Categories: Career Help
The criteria for what constitutes a successful project are pretty clear: full scope delivered on time and within budget.
Consider how a "failed" project is characterized: Press reports of conspicuous project failures declare "the project was several years late." Or, "the project overspent by so many millions of dollars."
But what does it mean to say that a project was late? Late with respect to what, some arbitrary date by which all such projects are supposed to be completed?
And what does it mean to say that a project overspent? Overspent with respect to what? Some arbitrary amount that all such projects are supposed to spend?
The fact is that both of these values -- project completion dates and the budget -- are not arbitrary in the least. These values are determined by the same person who is responsible to not exceed them: the project manager.
Let's look at that. The project manager determines the project completion date and the budget. The project manager then manages the project so as to not exceed those values.
Why, then, should a project ever be late or over budget? Think about it. We have it made! We get to say when and how much -- we simply have to meet those commitments. Our destiny is in our own hands. How can we fail?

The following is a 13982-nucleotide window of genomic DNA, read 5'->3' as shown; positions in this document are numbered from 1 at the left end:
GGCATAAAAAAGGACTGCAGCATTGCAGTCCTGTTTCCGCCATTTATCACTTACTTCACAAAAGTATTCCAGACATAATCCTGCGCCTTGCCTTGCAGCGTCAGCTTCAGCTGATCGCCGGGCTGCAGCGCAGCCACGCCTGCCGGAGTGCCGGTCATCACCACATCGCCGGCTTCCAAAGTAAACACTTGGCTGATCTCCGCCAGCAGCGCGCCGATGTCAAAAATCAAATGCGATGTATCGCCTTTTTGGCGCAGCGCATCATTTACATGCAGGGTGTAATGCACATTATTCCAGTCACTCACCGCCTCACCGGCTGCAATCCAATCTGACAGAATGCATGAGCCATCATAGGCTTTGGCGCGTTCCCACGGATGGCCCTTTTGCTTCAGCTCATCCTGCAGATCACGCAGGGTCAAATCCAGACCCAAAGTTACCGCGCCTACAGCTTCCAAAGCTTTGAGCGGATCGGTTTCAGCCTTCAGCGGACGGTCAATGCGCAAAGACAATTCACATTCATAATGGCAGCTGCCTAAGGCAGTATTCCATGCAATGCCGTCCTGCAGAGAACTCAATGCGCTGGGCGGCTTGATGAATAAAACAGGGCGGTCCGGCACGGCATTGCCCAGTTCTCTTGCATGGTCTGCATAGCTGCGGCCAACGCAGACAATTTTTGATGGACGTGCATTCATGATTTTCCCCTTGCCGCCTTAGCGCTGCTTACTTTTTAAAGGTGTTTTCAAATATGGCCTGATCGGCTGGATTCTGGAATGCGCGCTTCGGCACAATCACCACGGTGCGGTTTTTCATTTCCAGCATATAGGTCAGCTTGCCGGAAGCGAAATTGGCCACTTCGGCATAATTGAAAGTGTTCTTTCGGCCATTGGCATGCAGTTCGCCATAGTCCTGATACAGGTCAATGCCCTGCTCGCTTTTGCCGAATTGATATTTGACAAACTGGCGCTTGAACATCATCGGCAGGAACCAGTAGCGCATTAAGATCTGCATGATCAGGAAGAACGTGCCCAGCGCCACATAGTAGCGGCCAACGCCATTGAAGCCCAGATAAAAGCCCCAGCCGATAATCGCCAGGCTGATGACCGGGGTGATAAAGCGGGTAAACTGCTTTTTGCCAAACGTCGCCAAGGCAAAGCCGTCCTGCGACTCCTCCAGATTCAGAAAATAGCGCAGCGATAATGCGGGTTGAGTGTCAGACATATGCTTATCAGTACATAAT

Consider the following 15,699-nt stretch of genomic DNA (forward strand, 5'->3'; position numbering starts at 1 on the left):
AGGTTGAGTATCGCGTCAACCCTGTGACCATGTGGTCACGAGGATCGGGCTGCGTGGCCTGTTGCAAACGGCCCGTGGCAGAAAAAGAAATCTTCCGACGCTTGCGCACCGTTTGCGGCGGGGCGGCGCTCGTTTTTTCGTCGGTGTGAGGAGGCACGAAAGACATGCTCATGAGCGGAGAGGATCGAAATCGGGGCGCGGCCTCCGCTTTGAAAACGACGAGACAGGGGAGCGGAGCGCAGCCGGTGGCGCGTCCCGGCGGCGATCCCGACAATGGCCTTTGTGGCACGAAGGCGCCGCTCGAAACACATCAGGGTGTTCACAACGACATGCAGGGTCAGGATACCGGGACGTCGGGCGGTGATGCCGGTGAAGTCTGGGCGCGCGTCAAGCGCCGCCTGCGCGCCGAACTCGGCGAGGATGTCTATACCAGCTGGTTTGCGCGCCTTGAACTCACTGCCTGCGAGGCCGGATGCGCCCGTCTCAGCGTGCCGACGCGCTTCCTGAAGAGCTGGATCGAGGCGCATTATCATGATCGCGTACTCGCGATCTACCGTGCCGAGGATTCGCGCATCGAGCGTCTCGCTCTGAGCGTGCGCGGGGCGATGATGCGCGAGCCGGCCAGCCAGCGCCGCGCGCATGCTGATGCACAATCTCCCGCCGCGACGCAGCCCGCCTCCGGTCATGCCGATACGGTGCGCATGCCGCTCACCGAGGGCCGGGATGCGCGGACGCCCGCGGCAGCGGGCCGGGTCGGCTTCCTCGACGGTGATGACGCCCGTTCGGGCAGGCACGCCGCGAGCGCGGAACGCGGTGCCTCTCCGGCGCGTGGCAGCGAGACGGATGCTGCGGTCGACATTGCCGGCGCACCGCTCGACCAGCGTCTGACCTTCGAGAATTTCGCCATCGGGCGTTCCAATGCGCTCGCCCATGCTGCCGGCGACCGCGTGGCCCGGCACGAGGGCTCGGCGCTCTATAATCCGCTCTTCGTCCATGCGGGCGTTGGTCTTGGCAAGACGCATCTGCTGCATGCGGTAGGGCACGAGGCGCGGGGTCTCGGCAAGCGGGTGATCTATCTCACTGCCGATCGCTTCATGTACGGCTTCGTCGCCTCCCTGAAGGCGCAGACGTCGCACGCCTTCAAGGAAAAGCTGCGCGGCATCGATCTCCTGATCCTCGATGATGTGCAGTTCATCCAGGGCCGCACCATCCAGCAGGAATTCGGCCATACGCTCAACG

And yet ... we fail.
I can hear the rebuttal now: "The schedule and budget were imposed by management, or the client or the sponsor." No they were not. You were given "targets." If you accept those "targets" as your budget and schedule commitments, you are setting yourself up for failure.
As the project manager, you are responsible for determining the schedule and the budget. If you cannot bring them both in line with targets, the sooner you say so, the better.
Success also means not failing. Quickly killing a project that will never meet targets is a good way to avoid failure. Alternatively, you can negotiate changes in targets for scope, schedule and budget so that it's possible to succeed.
Regardless of your personal criteria for a successful career, success as a project manager implies success in managing projects -- and that means meeting commitments that you make.
How do you define a successful project management career?